Researchers Discover 6 Gene Mutations that Increase Alzheimer’s Risk

It’s not well understood exactly how much of Alzheimer’s disease is genetic and how much is based on lifestyle choices, but researchers are getting closer to knowing the truth. Recently, they’ve discovered six gene mutations that appear to significantly affect a person’s chances of developing the disease.

For this study, called “Analysis of high-risk pedigrees identifies 12 candidate variants for Alzheimer’s disease” and published in the journal Alzheimer’s & Dementia, researchers analyzed the genes of 19 Utahan families where Alzheimer’s occurred in higher-than-average numbers.

The team examined all protein-coding genes in the families using a genetic test and identified genes shared between cousin pairs in each family. “We then used a series of filtering criteria to identify rare genetic variants that were most likely contributing to the excess Alzheimer’s disease in each family,” says Justin Miller, Ph.D., assistant professor at the University of Kentucky College of Medicine and the study’s co-first author.

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If at least one set of cousins shared a gene mutation, the researchers compared this mutation to large publicly available datasets. If they met four specific criteria, they were tagged as risk factor candidates for Alzheimer’s disease.

The team found 12 genes that impacted Alzheimer’s disease risk, and six of them were newly discovered genes that may contribute to the increased risk of Alzheimer’s: PELI3, FCHO1, SNAP91, COX6A2, MUC16, and PIDD1.

These gene mutations are actually fairly common, but there are a few rare ones that may impact Alzheimer’s prevalence among families too, including ABCA7, TTR, and NOTCH3. These mutations have all been previously recognized for their Alzheimer’s risk, but they’re not as commonplace as the six newly identified gene mutations.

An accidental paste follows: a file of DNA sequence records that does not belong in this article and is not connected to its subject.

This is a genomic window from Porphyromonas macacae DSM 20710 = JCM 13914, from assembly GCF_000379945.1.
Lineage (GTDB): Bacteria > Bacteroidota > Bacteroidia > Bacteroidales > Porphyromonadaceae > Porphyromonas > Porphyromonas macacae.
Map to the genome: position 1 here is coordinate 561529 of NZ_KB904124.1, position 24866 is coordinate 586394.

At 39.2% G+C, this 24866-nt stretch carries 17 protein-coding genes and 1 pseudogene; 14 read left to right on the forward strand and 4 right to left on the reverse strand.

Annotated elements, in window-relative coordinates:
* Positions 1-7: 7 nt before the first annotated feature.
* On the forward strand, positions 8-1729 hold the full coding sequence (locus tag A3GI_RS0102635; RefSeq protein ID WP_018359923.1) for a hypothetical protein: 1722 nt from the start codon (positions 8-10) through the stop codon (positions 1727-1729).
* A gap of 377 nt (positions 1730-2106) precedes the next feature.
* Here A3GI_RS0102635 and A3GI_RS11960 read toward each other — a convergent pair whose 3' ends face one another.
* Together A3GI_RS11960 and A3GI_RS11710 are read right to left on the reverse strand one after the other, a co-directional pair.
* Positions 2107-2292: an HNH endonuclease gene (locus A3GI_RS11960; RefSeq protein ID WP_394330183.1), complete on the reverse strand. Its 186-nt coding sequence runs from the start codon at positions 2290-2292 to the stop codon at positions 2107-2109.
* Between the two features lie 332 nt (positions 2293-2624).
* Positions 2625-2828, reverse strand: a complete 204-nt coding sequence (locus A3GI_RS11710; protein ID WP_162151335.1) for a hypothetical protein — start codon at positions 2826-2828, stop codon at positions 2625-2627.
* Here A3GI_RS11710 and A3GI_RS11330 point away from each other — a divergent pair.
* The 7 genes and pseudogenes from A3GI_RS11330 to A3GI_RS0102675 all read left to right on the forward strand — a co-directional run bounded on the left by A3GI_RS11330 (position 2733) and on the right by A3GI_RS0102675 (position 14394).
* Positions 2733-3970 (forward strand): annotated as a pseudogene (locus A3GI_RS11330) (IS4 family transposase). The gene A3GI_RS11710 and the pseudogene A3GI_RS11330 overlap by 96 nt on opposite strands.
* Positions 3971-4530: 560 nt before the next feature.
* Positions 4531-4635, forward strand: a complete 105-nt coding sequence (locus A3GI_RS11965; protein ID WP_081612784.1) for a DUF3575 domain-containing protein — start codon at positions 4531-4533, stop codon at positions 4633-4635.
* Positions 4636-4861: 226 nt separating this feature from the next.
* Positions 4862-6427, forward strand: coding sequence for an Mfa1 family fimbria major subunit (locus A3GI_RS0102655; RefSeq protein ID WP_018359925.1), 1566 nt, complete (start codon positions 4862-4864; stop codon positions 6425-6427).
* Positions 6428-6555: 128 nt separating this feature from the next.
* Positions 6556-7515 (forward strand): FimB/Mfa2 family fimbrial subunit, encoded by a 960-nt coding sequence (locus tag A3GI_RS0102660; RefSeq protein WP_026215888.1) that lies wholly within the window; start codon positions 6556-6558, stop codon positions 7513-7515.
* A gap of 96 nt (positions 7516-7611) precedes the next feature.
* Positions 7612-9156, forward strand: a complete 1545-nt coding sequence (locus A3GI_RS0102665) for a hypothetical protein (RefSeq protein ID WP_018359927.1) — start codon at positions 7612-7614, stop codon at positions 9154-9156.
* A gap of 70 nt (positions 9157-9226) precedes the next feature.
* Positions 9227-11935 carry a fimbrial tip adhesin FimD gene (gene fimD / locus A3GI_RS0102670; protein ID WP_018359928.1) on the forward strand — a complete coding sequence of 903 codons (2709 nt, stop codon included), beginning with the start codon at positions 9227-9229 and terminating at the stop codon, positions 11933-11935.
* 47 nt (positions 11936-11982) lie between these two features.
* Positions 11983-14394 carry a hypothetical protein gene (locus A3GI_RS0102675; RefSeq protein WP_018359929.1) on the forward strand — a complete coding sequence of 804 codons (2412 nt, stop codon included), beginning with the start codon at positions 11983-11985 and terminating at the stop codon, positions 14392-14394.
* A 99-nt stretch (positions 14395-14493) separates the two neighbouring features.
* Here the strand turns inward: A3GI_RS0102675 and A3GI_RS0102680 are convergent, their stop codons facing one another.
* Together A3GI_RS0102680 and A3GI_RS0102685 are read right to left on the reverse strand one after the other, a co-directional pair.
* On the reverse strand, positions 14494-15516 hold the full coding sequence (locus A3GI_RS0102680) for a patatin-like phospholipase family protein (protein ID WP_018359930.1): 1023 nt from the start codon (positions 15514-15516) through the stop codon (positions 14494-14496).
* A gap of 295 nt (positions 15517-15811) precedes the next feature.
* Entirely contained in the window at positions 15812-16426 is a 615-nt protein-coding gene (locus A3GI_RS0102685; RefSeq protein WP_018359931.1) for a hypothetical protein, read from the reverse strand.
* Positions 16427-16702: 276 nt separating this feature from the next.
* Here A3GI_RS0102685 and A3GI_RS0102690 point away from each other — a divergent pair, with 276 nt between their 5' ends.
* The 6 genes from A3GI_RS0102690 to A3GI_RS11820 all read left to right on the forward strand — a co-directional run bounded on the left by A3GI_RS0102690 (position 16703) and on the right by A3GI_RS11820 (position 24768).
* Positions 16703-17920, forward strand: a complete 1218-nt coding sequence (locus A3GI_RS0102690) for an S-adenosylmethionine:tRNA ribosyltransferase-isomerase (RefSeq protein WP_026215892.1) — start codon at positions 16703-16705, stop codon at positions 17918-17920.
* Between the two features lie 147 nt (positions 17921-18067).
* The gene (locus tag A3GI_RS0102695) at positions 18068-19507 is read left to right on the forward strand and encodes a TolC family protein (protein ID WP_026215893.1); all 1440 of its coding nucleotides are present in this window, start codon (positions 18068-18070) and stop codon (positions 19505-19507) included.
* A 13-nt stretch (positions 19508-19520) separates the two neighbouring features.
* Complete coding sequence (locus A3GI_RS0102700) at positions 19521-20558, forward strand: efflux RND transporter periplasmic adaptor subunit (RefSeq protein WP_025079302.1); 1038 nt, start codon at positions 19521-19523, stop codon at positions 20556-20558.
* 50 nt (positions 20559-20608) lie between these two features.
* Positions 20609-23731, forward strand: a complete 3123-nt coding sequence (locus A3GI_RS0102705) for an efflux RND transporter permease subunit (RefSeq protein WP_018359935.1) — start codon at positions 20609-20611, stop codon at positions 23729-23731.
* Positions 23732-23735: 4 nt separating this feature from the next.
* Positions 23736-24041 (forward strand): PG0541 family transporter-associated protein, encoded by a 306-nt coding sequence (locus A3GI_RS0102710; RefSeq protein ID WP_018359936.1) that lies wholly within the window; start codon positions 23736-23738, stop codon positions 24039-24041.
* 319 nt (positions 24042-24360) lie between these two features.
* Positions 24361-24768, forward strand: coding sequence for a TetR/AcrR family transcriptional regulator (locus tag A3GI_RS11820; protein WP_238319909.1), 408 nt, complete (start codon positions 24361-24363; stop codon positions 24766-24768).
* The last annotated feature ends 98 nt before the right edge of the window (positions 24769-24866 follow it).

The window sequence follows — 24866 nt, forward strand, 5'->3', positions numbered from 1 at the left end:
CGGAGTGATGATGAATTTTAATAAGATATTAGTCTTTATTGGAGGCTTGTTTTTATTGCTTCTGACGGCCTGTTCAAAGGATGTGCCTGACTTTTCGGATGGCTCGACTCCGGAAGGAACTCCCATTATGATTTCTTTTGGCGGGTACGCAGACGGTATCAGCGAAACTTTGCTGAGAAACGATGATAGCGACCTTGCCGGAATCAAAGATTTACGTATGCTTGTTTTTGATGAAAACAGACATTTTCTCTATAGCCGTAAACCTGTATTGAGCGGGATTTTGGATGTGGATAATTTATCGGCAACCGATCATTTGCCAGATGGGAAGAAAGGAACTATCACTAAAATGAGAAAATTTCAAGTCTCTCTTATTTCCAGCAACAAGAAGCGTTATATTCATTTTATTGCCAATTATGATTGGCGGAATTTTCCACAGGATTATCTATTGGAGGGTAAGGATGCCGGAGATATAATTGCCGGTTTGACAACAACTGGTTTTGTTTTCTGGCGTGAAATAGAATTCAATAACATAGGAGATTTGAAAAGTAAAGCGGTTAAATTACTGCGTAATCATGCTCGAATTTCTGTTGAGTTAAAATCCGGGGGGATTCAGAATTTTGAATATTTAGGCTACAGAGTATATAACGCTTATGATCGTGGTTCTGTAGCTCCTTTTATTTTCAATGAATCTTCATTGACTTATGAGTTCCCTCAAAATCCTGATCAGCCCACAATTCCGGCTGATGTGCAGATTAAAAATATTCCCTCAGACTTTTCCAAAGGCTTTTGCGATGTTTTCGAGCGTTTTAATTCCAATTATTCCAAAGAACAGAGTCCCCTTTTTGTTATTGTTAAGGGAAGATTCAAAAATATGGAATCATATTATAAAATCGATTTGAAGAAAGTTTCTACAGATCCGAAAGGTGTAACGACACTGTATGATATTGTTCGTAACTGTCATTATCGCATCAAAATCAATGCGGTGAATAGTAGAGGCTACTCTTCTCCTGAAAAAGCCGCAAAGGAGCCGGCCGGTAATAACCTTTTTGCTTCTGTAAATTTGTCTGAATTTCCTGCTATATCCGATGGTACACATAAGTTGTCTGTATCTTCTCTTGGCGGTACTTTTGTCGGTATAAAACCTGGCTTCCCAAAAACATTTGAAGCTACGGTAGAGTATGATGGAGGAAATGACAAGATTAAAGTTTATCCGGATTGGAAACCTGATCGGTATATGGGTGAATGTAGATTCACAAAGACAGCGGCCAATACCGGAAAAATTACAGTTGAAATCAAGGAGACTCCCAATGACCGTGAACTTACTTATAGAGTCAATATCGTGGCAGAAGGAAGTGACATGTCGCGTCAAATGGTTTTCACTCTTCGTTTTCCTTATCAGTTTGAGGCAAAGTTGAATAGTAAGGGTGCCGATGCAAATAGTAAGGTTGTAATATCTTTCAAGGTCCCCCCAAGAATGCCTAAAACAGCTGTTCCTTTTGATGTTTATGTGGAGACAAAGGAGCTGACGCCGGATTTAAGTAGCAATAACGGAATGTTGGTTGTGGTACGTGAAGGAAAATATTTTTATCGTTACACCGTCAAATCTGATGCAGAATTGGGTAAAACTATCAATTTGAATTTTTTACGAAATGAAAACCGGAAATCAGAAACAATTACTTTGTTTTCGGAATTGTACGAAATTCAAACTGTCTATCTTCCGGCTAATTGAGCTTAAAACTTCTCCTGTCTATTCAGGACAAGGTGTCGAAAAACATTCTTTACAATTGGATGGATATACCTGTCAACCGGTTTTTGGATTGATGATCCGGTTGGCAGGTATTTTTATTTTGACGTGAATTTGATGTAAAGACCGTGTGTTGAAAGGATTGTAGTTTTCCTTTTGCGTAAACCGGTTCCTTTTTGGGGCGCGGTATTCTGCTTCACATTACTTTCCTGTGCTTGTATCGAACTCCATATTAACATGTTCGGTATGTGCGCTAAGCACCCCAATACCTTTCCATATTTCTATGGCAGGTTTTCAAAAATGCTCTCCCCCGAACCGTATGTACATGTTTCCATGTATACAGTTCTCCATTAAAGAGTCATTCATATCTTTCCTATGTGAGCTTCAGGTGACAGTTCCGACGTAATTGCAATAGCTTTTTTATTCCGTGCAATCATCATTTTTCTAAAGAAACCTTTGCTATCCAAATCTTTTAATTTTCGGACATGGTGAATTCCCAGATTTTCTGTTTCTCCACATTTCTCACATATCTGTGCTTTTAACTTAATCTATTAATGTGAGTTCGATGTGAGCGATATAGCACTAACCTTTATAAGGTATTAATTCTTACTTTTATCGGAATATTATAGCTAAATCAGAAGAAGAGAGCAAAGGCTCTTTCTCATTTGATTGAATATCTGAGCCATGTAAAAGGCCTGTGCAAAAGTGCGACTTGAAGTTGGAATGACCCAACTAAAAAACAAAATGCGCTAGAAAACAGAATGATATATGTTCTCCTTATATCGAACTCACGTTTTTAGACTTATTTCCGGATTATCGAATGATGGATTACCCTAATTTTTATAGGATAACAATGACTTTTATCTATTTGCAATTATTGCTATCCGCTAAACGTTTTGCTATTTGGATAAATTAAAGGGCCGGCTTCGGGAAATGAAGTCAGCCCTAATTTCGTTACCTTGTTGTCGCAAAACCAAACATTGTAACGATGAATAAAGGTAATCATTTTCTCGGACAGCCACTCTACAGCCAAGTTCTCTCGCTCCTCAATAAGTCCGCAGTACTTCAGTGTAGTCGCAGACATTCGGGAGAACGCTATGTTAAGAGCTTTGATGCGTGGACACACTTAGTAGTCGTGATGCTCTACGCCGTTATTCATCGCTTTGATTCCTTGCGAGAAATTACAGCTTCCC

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According to researchers, “the presence of rare variants identified here may explain the prevalence of [Alzheimer’s disease] mortality in 19 of the 36 [Alzheimer’s]-affected individuals” from these high-risk families.

Of course, these six genes are far from being the only Alzheimer’s-related genes ever identified. There are now more than 30 gene variants associated with the disease. However, the research team estimates that still “more than 40% of the genetic variance of [Alzheimer’s disease] remains uncharacterized.”

“Identifying people with increased risk for Alzheimer’s disease before they become symptomatic may lead to earlier and more effective interventions,” says Miller.

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The researchers hope their findings can help with the further development of new targets and therapeutic approaches for Alzheimer’s disease. They believe that their approach in identifying rarer mutations in families with high disease occurrence is a “powerful and efficient method” for finding new genes behind the disease, “particularly when coupled with external datasets that contain meaningful data about disease risk.”

Like all studies, of course, this one has its limitations. The small sample size, absence of non-white ethnicities, and the fact that only death certificate data was used to identify Alzheimer’s diagnoses may mean that more research is needed to corroborate the data. But researchers still hope that their work is a strong step forward toward understanding the genetic processes behind Alzheimer’s disease.

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